“A portable photo studio on a shoestring in Sambo Creek, Honduras.” — Image by David Rochkind via Instagram (@drochkind). Honduras, 2013.
Pulitzer Center grantees David Rochkind and Jens Erik Gould are in the field reporting on the Garifuna, an Afro-Caribbean people in Honduras with a unique language and culture, who are fighting the highest rate of HIV in the western hemisphere. See more of their field notes here and a Storify of their social media posts here.
The Economist recently launched a 2012 presidential HTML5 site for tablets called Electionism and uses a nifty bit of MacGyvering to get it done.
It appears the Economist Group Media Lab is using Tumblr as a backend where they curate content from various news sources. These feed into Pressly, a startup that pulls RSS feeds and Twitter posts, and extracts the content contained within links for magazine-style tablet display.
Pictured above are various screens from a tablet display and includes the Electionism Home, Category, Twitter and articles. The site currently works on the iPad, Galaxy Tab and Kindle Fire.
In 2007, The Collegiate Times did not have a tool for publishing real-time updates and informing fellow students about what they had reported. On Thursday, the newspaper’s Twitter account, @collegiatetimes, was providing updates every few minutes, quickly becoming a source for information about the shooting and the response on campus as students and staff members were locked down during the afternoon.
Twitter became even more critical when the newspaper’s Web site crashed and the staff was evacuated from the newspaper office and moved to a secured area. (The paper’s Web site redirected to the Twitter feed.) The editors also posted Twitter updates on the newspaper’s Facebook page.
As Libyan rebels entered Tripoli yesterday, Sky News reporter Alex Crawford appeared to be the only Western broadcast reporter on the scene.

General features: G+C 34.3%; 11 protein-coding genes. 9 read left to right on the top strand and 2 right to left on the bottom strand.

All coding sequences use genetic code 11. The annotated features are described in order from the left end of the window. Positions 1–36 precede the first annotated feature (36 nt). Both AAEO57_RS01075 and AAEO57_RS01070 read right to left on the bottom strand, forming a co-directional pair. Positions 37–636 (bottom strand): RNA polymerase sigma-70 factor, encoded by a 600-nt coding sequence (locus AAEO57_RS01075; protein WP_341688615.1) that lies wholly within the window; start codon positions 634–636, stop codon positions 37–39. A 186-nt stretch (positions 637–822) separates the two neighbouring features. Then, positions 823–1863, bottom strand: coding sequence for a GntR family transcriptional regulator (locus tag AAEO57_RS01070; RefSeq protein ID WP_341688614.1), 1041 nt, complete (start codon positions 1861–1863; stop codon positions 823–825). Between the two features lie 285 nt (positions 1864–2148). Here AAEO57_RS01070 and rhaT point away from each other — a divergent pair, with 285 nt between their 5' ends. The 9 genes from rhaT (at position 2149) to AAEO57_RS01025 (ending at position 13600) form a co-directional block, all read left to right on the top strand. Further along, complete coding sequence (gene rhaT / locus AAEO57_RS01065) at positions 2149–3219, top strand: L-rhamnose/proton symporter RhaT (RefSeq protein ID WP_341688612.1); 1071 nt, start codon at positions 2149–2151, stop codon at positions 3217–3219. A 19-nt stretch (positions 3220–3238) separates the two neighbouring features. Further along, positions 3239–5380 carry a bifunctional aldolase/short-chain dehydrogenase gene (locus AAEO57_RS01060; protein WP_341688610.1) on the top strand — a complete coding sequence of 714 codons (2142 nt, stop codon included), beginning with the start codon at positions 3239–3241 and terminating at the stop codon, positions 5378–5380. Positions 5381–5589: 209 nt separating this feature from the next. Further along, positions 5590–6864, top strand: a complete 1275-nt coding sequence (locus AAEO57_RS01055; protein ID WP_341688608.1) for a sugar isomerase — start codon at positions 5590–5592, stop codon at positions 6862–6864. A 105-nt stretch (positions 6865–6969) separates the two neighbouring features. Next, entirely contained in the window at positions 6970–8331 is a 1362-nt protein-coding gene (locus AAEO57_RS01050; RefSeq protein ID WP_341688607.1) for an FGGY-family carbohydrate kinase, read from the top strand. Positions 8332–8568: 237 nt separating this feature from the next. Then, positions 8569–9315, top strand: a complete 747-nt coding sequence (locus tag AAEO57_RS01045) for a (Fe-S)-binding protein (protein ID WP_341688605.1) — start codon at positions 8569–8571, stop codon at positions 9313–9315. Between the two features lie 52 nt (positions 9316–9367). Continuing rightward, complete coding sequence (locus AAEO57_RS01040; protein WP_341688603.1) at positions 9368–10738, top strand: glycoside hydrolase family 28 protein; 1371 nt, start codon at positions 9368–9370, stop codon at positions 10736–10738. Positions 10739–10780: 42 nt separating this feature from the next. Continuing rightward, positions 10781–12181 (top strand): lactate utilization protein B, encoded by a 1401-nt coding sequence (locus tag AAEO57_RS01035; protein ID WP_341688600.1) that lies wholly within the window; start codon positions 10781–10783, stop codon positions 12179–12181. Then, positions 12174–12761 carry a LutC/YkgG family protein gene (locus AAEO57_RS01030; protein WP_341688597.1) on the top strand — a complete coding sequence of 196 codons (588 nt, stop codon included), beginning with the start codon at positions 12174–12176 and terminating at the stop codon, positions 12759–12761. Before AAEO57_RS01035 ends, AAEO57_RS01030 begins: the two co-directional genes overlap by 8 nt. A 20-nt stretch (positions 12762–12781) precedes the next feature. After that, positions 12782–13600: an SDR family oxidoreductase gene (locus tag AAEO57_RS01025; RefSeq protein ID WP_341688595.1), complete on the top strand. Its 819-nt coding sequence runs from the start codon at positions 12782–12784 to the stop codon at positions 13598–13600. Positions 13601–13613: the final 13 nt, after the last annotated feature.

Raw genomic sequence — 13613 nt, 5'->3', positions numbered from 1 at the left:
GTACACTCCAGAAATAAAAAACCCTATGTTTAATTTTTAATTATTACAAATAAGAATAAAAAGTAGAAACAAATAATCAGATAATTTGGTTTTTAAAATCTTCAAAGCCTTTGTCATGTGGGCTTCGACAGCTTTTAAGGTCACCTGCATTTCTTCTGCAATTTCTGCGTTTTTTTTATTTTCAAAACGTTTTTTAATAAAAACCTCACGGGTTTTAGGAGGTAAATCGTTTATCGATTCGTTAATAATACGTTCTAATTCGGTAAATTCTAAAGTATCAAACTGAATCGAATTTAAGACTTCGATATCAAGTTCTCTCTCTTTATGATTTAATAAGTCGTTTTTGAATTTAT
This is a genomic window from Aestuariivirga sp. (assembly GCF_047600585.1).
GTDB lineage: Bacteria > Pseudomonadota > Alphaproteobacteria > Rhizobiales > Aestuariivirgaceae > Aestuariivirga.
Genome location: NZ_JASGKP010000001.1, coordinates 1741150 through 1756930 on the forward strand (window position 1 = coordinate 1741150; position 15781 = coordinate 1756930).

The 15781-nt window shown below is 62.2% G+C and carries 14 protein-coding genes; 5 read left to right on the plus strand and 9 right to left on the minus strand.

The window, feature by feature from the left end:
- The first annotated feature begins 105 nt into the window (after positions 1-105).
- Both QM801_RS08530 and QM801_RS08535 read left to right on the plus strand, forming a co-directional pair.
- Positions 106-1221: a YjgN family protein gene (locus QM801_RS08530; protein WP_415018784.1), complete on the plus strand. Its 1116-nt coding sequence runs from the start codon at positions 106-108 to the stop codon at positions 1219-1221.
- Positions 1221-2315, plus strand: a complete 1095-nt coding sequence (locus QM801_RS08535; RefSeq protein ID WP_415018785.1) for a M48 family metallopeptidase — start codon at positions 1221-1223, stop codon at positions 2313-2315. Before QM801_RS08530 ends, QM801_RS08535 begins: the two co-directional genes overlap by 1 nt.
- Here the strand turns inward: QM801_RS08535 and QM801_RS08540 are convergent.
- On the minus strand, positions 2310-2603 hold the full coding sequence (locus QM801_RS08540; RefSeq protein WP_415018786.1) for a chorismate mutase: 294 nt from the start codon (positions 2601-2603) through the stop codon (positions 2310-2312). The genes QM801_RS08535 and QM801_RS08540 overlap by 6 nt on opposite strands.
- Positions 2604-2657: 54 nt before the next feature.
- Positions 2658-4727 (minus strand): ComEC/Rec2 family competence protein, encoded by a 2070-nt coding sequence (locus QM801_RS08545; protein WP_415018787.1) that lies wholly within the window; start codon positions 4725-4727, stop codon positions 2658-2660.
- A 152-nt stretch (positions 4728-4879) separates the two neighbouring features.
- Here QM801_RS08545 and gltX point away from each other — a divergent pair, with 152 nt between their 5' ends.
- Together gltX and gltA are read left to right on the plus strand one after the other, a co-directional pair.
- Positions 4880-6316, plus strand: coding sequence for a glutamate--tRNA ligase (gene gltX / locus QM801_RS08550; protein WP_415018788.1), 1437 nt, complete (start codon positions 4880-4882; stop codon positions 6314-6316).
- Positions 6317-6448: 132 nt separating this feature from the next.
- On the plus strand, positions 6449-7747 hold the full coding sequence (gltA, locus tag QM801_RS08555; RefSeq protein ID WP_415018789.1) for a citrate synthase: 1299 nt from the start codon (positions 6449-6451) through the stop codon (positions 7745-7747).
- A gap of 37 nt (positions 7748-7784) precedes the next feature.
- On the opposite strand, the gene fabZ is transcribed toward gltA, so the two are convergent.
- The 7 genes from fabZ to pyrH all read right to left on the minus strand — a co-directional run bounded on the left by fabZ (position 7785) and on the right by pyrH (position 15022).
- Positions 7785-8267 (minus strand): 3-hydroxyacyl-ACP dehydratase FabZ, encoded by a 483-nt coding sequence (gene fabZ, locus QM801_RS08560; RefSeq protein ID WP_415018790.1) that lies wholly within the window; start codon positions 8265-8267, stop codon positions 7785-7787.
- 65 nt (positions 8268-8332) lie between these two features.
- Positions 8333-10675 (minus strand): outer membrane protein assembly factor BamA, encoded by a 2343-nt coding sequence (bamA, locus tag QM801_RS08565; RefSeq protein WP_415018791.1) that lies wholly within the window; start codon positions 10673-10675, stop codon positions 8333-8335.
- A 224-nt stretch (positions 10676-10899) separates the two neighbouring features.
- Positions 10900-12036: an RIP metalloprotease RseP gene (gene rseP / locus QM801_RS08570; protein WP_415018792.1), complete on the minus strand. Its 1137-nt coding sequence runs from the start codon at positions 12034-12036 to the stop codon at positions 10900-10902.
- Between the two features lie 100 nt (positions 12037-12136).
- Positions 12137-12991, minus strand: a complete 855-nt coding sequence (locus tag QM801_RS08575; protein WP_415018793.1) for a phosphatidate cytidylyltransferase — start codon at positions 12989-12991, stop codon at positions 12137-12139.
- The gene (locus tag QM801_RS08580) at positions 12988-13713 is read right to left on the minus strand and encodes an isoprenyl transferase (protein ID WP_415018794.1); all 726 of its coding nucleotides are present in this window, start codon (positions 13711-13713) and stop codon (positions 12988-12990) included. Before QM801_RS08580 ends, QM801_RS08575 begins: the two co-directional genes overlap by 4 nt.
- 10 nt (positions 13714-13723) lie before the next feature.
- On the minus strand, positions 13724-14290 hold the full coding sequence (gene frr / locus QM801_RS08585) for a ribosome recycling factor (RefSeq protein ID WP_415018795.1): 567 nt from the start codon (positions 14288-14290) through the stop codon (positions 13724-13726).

How’d she do it? How’d she broadcast from the capital?
According to the Daily Telegraph “the astonishing footage from the streets of Tripoli was produced using an Apple Mac Pro laptop computer connected to a mini-satellite dish that was charged by a car cigarette lighter socket.”
That misinformation can spread at lightning speed across social networks is a contemporary fact of life. News organizations — and those that watch them — have long tried to figure out how to correct errors post-publishing in a world where an initial misguided tweet takes on a life of its own in a spiral of retweets.
Paul Bradshaw of the Online Journalism Blog wrestled up an interesting hack to address the issue. After seeing reports that News of the World could destroy incriminating evidence against it once it shut down, he created @autodebunker in order to counter the information.
The idea here was to automate feedback to those retweeting information that had been debunked. His MacGyvered solution:
Create Twitter Account - in this case, @autodebunker
Grab RSS feed for Twitter posts that need debunking - done via Twitter advanced search
Create new RSS feed with Feedburner - This gives you some flexibility with the feed parameters
Use the Twitterfeed app to auto-publish your debunking - after all, you can’t manually chase down every retweet.
If interested in doing the same, check out Bradshaw’s post where he explains each of the steps above. It’s not a foolproof solution, and obviously can’t tackle all the errors we find online, but it is a neat hack to counter the misinformation that bugs you.